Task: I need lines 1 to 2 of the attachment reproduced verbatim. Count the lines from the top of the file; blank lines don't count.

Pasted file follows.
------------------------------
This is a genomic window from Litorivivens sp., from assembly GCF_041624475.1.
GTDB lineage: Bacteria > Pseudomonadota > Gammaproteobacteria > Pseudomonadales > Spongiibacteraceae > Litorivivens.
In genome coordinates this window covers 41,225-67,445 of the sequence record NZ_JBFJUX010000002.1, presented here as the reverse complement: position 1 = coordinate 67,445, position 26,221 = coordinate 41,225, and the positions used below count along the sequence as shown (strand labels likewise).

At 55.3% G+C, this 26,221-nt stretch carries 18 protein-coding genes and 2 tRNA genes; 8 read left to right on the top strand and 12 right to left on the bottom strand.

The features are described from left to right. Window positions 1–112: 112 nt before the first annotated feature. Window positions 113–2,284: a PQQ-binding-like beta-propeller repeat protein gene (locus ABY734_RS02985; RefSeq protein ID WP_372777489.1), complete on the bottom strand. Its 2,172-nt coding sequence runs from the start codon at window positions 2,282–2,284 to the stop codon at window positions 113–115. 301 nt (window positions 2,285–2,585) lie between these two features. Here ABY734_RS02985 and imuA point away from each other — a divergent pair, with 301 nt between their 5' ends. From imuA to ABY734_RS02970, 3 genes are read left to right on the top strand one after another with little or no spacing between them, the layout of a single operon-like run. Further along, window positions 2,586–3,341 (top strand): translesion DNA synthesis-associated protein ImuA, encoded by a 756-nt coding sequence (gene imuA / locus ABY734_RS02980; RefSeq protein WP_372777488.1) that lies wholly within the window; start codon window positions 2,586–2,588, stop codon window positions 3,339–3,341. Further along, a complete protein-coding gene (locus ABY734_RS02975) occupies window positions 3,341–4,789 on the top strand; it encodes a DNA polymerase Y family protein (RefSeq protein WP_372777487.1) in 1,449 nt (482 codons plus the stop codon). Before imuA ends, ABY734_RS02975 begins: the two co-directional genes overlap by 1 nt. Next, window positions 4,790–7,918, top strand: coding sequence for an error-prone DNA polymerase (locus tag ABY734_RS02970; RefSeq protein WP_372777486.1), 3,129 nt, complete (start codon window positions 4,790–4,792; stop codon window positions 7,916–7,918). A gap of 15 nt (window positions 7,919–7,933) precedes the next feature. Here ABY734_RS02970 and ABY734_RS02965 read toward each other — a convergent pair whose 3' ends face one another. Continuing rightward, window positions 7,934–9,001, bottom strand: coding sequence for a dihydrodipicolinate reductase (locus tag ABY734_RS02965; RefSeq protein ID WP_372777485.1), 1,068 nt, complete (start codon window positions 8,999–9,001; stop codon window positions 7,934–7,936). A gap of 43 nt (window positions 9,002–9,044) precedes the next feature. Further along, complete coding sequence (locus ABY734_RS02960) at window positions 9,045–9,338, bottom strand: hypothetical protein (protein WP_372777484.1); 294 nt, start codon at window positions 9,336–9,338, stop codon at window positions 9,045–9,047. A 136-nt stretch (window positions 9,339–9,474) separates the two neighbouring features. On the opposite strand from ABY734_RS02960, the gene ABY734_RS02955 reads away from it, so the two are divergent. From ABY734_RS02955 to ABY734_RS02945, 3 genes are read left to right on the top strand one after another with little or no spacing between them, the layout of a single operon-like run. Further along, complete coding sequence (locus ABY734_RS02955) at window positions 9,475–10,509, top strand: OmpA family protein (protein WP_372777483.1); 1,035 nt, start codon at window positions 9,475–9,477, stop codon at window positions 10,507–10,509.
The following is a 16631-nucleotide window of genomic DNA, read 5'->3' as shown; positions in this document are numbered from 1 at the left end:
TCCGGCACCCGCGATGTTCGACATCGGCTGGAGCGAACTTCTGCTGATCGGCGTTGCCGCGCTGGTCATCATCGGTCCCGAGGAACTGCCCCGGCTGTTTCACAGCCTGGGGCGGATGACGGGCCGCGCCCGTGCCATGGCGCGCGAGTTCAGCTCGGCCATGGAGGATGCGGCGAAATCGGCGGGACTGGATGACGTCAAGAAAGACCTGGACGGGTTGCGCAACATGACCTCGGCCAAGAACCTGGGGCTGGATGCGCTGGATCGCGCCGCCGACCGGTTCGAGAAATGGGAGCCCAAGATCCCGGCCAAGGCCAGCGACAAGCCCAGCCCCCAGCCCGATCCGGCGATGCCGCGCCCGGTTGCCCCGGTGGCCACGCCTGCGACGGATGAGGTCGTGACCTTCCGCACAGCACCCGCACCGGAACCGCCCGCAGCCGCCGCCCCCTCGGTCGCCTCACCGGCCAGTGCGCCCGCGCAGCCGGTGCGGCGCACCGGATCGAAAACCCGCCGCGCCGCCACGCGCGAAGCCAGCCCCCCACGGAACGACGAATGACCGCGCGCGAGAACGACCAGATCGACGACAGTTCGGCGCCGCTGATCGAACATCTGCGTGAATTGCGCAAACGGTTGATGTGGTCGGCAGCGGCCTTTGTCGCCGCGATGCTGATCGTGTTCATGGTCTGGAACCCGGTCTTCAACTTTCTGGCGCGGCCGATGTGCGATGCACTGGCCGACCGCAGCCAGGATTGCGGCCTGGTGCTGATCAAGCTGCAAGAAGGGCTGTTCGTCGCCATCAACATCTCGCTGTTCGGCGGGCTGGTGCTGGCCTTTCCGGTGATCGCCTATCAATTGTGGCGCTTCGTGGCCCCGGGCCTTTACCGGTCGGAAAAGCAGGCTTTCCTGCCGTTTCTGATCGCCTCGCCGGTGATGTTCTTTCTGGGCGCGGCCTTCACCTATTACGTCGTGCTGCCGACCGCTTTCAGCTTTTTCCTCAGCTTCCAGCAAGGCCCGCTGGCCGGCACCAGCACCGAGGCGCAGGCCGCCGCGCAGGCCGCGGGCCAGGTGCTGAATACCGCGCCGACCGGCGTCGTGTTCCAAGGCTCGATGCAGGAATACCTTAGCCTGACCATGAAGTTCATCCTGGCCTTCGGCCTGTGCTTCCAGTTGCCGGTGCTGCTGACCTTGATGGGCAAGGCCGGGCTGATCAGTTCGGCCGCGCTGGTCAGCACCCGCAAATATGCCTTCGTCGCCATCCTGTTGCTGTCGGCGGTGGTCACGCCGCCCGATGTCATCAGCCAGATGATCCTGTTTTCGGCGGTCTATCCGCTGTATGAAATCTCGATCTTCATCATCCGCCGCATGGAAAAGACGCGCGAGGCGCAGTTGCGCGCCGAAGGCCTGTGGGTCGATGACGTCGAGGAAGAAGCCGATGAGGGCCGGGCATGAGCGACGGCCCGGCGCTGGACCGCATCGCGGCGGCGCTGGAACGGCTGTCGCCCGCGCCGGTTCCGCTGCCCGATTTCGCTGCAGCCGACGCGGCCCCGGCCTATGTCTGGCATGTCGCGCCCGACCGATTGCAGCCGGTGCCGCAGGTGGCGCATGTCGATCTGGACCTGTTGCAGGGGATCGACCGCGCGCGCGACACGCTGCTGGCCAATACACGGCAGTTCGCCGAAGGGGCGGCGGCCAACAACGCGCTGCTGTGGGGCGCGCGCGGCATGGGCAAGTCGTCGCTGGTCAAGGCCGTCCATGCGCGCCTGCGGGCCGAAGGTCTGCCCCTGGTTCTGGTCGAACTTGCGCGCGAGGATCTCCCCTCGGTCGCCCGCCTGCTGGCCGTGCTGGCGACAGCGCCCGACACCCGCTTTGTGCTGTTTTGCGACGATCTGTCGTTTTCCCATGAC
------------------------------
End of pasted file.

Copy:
This is a genomic window from Litorivivens sp., from assembly GCF_041624475.1.
GTDB lineage: Bacteria > Pseudomonadota > Gammaproteobacteria > Pseudomonadales > Spongiibacteraceae > Litorivivens.